• Dylan turned down an offer to headline the legendary Woodstock Festival in 1969 (Jimi Hendrix ultimately headlined), even though he had been living on a farm in Woodstock, NY for many years at that point.
  • Although he continues to influence musicians today, perhaps Dylan's most significant influence was on other musicians of his own generation in the 60s. Among the musicians he influenced to start writing deeper, more introspective material were The Beatles, The Rolling Stones, Jimi Hendrix, The Beach Boys, Sam Cooke, Otis Redding, and Paul Simon, among many, many others. Ironically, when those he influenced were at their creative peaks in the late 60s, Dylan himself was in seclusion (after a motorcycle accident) and he really had nothing to do with the "hippie counterculture."
  • He was voted the 2nd Greatest Rock 'n' Rock Artist of all time by Rolling Stone.
  • Was a member of the Travelling Willburys with Beatle George Harrison, Tom Petty, Roy Orbison, and Jeff Lynne of Electric Light Orchestra.
  • He studied with Lubavitch Hasidim in the early '80s.
  • Always something of a Casanova, he had his first steady girlfriend at 14 and was seeing as many as five girls at once by the time he was in college.
  • By the time he was ten, Bob began to get piano lessons and he was beginning to listen to the country, blues, and (a little later) the rock 'n' roll played on radio late at night in Hibbing. In his teens, Bob's father bought him an electric guitar and he started a series of rock 'n' roll cover bands with friends from school and summer camp called The Jokers, The Shadow Blasters, and, lastly, The Golden Chords. Once in college, he became so excited by the folk music of Woody Guthrie that he traded his electric guitar for an acoustic one.
  • In his book, "Chronicles," Dylan indicates that the reason he began starting writing songs were the works of folk-legend Woody Guthrie (Dylan was obsessed with Guthrie's "hoped-up union meeting sermons"), mysterious blues-great Robert Johnson (Dylan saying he evoked the "dark night of the soul"), and certain songs by Bertolt Brecht and Kurt Weill (due to their "tough language" and their "resilience and outrageous power").
  • There is much myth surrounding his changing his last name. In his "Chronicles," he said that he didn't think Zimmerman would be catchy enough as a stage name and that he first considered making his last name to his middle name, Allen. He then noted that a "D" would be stronger than an "A". But rather than spell it Dillion and in tribute to one of his favorite poets, Dylan Thomas, he choose to spell it Dylan. By late in college as many people called him "Dylan" as they did "Zimmerman" or "Zimmy" and, by the time he made it to New York City, everybody called him "Dylan."
  • Won an Academy Award for the song "Things Have Changed" from the "Wonder Boys" soundtrack. Dylan performed the song and accepted the Oscar via satellite due to the fact that he was on tour through Germany at the time.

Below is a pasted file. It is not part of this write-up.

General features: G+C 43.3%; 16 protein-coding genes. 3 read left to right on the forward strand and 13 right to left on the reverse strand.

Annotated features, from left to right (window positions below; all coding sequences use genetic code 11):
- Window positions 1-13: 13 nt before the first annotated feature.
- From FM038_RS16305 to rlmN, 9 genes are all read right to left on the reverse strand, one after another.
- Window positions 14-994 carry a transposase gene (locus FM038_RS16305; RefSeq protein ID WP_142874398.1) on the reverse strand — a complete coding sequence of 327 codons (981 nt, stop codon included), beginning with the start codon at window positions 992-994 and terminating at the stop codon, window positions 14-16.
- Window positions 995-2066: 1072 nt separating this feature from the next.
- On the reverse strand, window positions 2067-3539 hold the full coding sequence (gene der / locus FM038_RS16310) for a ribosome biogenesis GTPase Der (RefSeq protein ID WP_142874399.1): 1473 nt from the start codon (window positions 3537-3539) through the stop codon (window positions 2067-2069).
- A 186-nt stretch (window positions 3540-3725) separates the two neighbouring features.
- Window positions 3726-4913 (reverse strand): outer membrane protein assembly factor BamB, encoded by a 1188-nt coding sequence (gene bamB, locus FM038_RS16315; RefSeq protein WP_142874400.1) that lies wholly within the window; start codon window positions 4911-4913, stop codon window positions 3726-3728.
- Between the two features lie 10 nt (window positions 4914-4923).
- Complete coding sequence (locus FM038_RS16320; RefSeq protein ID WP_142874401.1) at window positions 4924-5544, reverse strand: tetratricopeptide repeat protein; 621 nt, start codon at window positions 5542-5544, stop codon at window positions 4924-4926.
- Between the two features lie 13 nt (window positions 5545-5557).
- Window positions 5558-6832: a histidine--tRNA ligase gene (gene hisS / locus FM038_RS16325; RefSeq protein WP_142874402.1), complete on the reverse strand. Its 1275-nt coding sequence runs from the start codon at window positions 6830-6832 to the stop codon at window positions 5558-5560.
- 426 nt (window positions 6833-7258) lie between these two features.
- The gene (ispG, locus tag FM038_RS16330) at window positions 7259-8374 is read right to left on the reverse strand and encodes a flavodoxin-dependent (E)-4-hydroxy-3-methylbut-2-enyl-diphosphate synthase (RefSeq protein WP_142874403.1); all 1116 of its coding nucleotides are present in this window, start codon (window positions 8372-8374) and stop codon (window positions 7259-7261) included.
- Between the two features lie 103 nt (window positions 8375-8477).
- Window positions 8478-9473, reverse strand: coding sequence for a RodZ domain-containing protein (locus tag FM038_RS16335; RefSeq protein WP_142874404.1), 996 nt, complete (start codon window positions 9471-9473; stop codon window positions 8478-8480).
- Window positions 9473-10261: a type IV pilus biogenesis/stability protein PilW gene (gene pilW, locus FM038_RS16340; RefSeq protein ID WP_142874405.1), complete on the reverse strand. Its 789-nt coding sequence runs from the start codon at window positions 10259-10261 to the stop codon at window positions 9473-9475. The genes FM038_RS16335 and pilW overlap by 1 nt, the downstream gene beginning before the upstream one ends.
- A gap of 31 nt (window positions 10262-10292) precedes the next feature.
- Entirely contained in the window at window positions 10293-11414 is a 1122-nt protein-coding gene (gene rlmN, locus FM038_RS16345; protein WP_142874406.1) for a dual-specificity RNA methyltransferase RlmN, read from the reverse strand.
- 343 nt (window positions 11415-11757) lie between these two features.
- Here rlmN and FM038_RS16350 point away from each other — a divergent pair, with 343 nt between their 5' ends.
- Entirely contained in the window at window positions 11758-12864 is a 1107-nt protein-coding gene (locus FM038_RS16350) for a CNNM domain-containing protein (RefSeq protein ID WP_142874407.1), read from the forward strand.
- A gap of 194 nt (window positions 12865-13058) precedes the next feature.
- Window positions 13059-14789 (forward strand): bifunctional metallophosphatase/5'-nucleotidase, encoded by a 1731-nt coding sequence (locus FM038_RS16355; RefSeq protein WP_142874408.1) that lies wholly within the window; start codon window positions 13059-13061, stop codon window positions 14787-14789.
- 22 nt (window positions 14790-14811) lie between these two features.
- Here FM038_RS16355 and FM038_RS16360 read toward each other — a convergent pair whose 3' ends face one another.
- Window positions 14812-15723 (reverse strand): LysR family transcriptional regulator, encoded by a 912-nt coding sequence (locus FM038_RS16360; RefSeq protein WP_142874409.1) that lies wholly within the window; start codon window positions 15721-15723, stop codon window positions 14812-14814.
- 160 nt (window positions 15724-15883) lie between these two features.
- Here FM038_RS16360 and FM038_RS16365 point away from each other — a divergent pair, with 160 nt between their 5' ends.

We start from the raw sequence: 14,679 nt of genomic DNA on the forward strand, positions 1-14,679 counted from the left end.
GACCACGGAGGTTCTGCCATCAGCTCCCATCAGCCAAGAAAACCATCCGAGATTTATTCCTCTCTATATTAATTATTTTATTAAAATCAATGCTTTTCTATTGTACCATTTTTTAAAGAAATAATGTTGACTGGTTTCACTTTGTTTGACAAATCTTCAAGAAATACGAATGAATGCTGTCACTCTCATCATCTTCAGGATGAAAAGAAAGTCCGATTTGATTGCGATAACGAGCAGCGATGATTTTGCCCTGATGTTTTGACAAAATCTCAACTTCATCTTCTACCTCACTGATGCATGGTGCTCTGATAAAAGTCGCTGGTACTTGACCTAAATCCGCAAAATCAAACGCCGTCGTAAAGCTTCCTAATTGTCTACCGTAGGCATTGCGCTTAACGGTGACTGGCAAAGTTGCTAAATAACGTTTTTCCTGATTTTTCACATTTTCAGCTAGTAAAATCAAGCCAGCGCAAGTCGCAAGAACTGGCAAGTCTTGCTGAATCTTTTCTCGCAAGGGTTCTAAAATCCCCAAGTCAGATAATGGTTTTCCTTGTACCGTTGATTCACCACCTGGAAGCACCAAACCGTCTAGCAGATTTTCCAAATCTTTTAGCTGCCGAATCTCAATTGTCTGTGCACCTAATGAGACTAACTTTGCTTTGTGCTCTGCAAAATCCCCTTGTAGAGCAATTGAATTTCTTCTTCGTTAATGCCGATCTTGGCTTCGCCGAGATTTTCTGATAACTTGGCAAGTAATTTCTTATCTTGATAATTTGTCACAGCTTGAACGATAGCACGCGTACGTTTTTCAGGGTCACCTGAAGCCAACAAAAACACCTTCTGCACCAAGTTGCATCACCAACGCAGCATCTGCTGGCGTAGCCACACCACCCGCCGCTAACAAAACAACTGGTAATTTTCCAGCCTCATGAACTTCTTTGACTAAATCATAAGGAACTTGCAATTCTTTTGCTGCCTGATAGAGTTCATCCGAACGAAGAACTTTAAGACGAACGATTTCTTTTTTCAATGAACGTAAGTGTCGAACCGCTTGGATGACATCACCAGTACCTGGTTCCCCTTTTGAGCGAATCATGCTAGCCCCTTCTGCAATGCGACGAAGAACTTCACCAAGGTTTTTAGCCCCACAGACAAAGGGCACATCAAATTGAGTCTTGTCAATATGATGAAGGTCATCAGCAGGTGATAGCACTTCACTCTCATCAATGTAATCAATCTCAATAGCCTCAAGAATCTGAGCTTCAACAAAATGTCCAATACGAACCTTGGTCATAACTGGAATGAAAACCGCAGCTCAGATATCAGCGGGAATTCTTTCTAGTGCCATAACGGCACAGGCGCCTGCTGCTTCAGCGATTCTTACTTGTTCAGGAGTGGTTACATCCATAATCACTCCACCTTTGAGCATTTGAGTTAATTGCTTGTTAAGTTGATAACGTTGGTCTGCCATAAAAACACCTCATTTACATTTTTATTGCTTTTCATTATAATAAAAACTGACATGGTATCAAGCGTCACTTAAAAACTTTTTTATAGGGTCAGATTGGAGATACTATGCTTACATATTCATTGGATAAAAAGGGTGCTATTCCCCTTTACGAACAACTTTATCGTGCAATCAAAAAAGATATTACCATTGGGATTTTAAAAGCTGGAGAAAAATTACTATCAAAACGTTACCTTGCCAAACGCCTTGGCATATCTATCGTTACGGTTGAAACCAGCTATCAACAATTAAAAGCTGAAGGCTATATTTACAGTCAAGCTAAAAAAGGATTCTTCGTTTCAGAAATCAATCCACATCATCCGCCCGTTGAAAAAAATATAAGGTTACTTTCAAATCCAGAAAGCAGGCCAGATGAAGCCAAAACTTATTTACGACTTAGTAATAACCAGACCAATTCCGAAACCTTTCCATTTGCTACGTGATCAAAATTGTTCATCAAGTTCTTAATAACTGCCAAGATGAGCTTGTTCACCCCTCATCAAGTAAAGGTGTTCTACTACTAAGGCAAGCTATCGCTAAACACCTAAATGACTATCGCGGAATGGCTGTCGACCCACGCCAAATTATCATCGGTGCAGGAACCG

• Although he had several stalkers over the years, perhaps the most dogged was the self-titled Dylanologist, A.J. Weberman. This obsessed fan started the "Dylan Liberation Front," protesting that Dylan had sold out and has abandoned his political causes (in reality, Dylan was never very political). Weberman staged several "protests" in front of Dylan's home, rooted through Dylan's garbage repeatedly, and accused Dylan of heroin use. After Weberman pushed aside Dylan's wife, Sara, and broke into Dylan's home, Dylan lost his patience and defeated his considerably beefier stalker in a fight.
  • Despite his reputation as a "protest singer", he was never very active politically and very rarely rallied for causes. Although he did some work in support of the civil right movements and often fought individual injustices (most famously, that of Ruben "Hurricane" Carter), many of his peers in the folk community found his apparently indifference to politics frustrating.
  • For the recording of the famous, rambling song "Rainy Day Women # 12 & 35" (with its chorus of "everybody must get stoned!"), Dylan took the group of mostly straight-laced, professional session musicians he was recording with, got them very drunk and had them smoke pot. When they returned, he had each man play a different instrument to what they usually played. After this went on, somebody asked Dylan when they were actually going to record the song, Dylan countered, "That was it."
  • His favorite movie is Tirez sur le pianiste (1960) by Fran�ois Truffaut.
  • Other bands Dylan preformed in are The Satin Stones, The Rockets and Elston Gunn and the Rock Boppers.
  • At the 40th annually Grammy Awards in 1998 he won a Grammy for best male rock-singer (on 'Cold irons bound'), best contemporary folksinger and album of the year (Time out of mind).
  • In May 1997 he was diagnosed with pericarditis, which can be lethal if it's not discovered in time.
  • Holds the impressive distinction of having had his songs covered by nearly 3,000 artists, including Jimi Hendrix, U2, Dave Matthews Band, Sheryl Crow, Johnny Cash, Stevie Wonder, Eric Clapton, Joe Cocker, Diana Ross, Rod Stewart, Elvis Costello, and The Beach Boys.
  • His song "Like a Rolling Stone" was named # 1 on Rolling Stone's 500 Greatest Songs of All Time (2004). Other songs listed include: "Blowin' in the Wind" (# 14), "The Times Are A-Changin'" (# 59), "Tangled Up In Blue" (# 68), "Mr. Tambourine Man" (# 106), "Desolation Row" (# 185), "Knocking on Heaven's Door" (# 190), "Positively 4th Street" (# 203), "Just Like a Woman" # (230), "Subterranean Homesick Blues" (# 332), "Highway 61 Revisited" (# 364), and "Visions of Johanna" (# 403).
  • Despite rumors that he hates rap music, Dylan cites several rappers as having "brilliant minds" and, in his "Chronicles" states that he is a big fan of several Old School rappers, particularly Public Enemy, who were one of his favorite artists. Many see an early connection to rap in Dylan's music, particularly the song "Subterranean Homesick Blues". However, Dylan apparently dislikes the commercialism of much modern hip-hop and warns that "sometimes less is more".
  • The 67 year old Bob Dylan's 33rd studio album "Together Through Life", which was released on April 28, went straight to the top of the UK album charts on May 3, 2009, nearly 40 years after he last topped the charts.


Bob Dylan Photos

  • Bob Dylan

    5th Annual Hop Farm Music Festival - Day 2

  • Bob Dylan

    21st Annual Feis Music Festival - Day 1

  • Bob Dylan

    21st Annual Feis Music Festival - Day 1

  • Bob Dylan

    21st Annual Feis Music Festival - Day 1

  • Bob Dylan

    21st Annual Feis Music Festival - Day 1

  • Bob Dylan

    21st Annual Feis Music Festival - Day 1